Religion and politics in America

CATO Unbound has an issue devoted to politics and religion. As the Editors explain:

Americans are among the most religious people in the wealthy, democratic West. Yet we are not only comfortable, but proud, of the independence of church and state. Are we bound to fumble in our foreign policy if we cannot understand why the politics of equality, liberty, toleration, and democracy fit so uneasily with the explicitly religious politics of the Middle East? Closer to home, evangelical Christians remain one of the most powerful forces in American politics, and perhaps a dominant force in the Republican Party. Will they bring down the “big tent” if the GOP nominates a cosmopolitan pro-choice New Yorker or a Mormon? Is there, perhaps, a place for religious ideas on the American left?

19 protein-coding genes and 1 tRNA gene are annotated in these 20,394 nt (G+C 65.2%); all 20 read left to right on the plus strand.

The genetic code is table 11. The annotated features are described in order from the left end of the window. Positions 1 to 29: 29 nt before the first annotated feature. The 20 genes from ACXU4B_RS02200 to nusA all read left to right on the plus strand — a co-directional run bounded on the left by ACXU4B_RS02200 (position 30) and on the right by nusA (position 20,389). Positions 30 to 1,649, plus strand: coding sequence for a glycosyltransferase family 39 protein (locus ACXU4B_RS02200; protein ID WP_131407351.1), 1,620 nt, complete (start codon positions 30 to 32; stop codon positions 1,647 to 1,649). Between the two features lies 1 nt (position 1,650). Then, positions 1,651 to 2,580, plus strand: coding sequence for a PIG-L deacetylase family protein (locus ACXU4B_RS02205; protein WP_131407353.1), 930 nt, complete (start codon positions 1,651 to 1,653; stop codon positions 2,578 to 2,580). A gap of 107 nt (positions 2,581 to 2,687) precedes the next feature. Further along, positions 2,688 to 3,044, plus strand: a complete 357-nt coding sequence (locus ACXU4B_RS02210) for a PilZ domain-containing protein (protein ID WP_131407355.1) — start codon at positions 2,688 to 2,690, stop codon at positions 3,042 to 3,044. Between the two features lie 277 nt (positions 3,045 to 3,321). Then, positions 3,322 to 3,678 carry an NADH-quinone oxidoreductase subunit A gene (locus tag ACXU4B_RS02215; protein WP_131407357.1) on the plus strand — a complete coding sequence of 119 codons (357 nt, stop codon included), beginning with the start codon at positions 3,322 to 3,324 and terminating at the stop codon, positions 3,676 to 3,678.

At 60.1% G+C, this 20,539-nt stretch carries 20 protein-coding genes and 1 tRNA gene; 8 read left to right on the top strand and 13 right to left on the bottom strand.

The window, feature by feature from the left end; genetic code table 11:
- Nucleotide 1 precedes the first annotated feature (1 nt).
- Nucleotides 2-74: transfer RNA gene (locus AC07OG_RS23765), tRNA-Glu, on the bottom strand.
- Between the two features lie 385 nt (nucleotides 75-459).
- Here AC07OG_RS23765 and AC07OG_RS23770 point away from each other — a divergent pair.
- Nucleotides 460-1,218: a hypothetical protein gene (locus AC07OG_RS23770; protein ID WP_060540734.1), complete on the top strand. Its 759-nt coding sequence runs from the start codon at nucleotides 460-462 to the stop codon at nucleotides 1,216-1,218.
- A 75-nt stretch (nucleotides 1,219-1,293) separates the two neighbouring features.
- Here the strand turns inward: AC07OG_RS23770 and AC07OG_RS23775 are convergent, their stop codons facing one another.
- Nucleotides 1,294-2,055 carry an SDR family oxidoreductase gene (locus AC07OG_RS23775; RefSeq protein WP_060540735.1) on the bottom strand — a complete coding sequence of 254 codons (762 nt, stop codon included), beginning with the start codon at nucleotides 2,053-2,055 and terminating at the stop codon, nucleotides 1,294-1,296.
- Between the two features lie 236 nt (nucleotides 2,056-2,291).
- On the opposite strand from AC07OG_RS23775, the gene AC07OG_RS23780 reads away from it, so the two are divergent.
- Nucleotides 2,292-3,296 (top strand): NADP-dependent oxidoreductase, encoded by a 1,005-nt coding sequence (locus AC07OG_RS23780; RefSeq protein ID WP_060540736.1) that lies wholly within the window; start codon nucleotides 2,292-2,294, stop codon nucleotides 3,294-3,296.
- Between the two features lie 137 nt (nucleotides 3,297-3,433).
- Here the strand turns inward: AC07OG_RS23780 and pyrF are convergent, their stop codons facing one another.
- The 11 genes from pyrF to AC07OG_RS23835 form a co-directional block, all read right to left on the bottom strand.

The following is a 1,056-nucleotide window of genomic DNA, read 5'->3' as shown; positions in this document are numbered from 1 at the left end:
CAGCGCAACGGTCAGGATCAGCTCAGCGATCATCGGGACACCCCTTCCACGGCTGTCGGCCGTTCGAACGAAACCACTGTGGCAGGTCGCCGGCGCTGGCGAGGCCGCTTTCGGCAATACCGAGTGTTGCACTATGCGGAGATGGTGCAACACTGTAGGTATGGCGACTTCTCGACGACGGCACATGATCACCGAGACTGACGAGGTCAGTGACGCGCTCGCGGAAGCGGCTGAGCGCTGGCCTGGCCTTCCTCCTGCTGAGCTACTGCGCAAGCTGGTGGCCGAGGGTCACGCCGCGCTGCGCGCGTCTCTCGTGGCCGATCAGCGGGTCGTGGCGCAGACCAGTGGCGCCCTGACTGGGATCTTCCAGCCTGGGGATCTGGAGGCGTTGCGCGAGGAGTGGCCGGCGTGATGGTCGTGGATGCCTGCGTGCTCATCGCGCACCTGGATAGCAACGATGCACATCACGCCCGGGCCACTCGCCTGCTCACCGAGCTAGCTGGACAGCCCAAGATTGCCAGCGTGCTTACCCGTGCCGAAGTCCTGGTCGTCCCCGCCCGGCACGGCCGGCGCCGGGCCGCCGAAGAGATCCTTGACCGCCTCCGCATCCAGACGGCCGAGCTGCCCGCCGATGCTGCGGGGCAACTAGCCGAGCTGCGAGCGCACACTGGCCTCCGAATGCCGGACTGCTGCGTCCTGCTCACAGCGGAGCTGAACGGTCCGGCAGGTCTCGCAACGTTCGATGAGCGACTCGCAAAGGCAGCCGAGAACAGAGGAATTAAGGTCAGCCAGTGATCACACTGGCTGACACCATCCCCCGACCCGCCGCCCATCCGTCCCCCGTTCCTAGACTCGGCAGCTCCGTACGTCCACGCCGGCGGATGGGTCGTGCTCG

This month’s Cato Unbound explores these questions and with a stellar lineup of deep thinkers about God and politics.

The issue includes a lead essay by Mark Lilla, author of The Stillborn God: Religion, Politics, and the Modern West, and responses by Penn State professor of history and religion Philip Jenkins; Damon Linker, author of The Theocons: Secular America Under Siege; and The Atlantic’s Andrew Sullivan, author of recent The Conservative Soul: How We Lost It; How To Get It Back.

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